Critical Path Strategies: How Are You Getting Things Done?

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critical path

Critical Path may be a project management term now, but I believe the phrase and concept was coined by Buckminster Fuller, in his book, The Critical Path (Amazon affiliate link). So what is it? And how does it relate to Occom’s Razor?

In my words, the critical path is the minimum string of events that have to happen in order for a desired result to be achieved. So as you are trying to get the family off to the beach trip, you start dropping some of the ambitious goals as the morning wears into the afternoon and you still have not gotten everyone in the car to go.

And Occom’s Razor, again in my words, is how the simplest answer or path is usually the best or correct path. If my desire is to eat more vegetables this week, I might not need to take a cooking class, I might merely make broccoli, which I already know how to make, every night.

Applying the two concepts has provided me with a significant amount of simplification in my life and work. Here’s a little example of how I work it.

Take your BIG GOALS (these are mine)

  1. Lose weight.
  2. Be healthier.
  3. Spend more time with my kids and significant other.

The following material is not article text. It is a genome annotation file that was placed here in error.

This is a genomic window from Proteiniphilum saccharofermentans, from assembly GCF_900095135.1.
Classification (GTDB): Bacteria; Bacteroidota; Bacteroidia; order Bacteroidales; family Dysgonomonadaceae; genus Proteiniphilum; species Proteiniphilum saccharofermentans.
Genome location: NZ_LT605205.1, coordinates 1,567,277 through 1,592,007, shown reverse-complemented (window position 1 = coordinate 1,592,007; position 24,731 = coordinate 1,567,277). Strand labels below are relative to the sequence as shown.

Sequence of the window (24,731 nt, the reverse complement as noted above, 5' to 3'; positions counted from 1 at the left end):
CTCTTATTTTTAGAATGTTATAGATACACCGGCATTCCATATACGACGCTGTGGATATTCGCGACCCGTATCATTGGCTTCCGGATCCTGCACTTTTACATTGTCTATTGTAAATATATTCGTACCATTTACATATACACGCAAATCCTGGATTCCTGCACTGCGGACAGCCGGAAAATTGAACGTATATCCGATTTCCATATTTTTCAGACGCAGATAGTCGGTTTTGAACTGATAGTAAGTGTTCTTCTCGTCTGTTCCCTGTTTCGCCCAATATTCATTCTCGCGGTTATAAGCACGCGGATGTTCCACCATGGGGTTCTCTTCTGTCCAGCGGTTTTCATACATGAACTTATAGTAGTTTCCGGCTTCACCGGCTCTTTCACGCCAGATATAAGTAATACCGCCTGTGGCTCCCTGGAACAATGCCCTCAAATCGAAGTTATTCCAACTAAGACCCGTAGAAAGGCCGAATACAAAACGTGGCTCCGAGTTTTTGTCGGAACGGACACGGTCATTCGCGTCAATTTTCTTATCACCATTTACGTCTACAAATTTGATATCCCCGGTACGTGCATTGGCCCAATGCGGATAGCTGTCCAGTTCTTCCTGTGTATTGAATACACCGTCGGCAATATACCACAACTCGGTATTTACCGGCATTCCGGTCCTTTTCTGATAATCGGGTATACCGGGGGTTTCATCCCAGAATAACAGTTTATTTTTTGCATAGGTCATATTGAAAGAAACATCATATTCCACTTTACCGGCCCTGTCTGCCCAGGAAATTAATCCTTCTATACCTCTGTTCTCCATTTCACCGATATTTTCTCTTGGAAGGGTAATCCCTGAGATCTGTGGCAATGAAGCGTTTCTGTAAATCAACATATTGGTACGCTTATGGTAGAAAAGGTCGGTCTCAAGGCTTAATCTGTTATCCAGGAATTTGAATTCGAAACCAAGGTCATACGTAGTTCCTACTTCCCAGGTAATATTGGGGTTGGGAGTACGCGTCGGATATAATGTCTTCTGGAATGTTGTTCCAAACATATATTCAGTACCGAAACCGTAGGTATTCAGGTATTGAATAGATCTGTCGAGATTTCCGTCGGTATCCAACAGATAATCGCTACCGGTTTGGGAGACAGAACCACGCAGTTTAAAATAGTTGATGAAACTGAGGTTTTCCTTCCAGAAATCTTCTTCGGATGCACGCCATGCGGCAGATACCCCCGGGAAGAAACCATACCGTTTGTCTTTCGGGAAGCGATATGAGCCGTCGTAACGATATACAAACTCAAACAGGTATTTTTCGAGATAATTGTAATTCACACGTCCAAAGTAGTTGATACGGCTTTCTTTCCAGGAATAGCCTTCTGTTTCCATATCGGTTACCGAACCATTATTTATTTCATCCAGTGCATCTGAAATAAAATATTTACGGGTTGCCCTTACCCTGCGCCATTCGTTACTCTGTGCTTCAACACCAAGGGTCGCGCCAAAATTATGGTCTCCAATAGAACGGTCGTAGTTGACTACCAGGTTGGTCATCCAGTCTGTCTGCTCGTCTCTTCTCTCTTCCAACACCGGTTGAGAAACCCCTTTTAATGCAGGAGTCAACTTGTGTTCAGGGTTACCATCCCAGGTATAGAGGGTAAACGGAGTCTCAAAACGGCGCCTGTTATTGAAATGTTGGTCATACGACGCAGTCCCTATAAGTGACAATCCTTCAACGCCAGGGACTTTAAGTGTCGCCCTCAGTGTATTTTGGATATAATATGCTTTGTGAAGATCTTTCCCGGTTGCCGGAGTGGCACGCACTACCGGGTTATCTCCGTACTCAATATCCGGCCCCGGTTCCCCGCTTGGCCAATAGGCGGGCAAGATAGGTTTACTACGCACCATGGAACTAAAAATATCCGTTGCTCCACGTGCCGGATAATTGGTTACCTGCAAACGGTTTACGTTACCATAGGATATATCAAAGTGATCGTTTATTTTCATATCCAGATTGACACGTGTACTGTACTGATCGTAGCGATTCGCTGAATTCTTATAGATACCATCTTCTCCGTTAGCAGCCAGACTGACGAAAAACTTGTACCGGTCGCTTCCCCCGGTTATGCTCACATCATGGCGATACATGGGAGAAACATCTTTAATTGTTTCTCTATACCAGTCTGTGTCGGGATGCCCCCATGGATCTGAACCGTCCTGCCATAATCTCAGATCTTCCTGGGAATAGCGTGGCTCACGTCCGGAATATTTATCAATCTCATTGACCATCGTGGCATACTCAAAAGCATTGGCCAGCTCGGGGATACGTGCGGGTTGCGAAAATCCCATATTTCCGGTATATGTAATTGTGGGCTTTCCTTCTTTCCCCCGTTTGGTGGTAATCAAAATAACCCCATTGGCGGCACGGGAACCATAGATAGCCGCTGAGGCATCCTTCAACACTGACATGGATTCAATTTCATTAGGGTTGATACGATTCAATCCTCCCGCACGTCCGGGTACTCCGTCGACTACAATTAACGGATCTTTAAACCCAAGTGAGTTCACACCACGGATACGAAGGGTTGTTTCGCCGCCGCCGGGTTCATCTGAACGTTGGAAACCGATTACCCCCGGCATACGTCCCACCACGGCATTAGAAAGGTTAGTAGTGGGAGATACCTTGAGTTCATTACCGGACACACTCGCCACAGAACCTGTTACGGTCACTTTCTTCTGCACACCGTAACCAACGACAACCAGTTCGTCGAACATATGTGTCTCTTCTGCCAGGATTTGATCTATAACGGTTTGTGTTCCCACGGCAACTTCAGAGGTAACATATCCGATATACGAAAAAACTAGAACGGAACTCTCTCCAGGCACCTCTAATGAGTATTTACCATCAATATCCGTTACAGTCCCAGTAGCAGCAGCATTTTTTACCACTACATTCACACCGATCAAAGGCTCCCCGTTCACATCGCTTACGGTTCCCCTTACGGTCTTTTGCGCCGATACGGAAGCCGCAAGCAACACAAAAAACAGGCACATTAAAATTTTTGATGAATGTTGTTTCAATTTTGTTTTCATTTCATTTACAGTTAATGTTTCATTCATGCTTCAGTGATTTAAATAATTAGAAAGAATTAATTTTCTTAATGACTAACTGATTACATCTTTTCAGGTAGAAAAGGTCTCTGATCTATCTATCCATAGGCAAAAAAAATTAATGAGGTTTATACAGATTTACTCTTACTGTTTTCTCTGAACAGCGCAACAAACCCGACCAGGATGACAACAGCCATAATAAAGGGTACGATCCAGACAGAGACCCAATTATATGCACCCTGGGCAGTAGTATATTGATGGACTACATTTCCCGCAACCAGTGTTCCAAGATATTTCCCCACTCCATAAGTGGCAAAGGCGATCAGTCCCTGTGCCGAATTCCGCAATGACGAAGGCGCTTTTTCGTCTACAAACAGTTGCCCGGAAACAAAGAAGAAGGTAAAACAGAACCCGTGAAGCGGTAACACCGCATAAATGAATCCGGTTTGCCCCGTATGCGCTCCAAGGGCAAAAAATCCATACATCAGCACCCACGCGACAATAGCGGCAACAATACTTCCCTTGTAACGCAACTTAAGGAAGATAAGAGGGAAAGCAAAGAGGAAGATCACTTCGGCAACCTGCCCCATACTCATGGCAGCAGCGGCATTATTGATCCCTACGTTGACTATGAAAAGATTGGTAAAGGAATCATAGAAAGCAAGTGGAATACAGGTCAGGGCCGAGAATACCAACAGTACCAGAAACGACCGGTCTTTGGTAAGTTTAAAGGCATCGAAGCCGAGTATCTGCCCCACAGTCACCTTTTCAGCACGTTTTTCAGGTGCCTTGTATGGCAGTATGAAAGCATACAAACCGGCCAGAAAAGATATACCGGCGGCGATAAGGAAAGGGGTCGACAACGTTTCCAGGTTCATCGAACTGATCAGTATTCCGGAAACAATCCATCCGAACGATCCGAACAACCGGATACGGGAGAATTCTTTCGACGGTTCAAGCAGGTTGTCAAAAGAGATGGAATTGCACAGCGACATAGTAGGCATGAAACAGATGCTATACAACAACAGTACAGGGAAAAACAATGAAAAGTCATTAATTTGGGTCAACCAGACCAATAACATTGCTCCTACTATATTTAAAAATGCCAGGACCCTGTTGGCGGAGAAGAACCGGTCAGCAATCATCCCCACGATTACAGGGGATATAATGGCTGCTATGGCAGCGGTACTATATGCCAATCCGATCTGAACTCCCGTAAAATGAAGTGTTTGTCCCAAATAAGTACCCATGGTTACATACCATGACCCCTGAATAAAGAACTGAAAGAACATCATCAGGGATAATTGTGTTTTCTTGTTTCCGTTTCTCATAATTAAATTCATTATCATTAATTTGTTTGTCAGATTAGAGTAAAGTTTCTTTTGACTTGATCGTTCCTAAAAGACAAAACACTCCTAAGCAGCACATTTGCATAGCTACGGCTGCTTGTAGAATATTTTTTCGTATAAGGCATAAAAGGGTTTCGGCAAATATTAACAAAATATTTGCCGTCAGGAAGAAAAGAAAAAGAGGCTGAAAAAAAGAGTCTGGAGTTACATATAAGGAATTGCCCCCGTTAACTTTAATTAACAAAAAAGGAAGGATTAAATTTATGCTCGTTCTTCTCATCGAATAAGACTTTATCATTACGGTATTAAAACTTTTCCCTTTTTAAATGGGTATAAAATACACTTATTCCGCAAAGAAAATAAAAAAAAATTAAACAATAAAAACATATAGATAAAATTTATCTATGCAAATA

4. Play Tennis more often.
  5. Express your love and happiness to those around you.

Start Where You Are Now

  1. Overweight.
  2. Over busy with work. (too much churn and not enough progress)
  3. Divorced and single.
  4. Continue expressing joy and affection frequently and clearly.

Cut the Non-Critical Path Items to Simplify the Path

  1. Eat less.
  2. Work more efficiently.
  3. Spend time cultivating relationships with others.
  4. Eliminate more of what is frustrating and unproductive.

And keep trying, keep simplifying, keep coming back to the question, “Is this a critical path activity?”

Continue returning to “The Path.” Have patience with yourself and your body. Keep coming back. That’s it.

John McElhenney — let’s connect online
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See also:

Please check out a few of my books on AMAZON

Especially this one, about living a creative life of intention and joy. 


this creative life, john oakley mcelhenney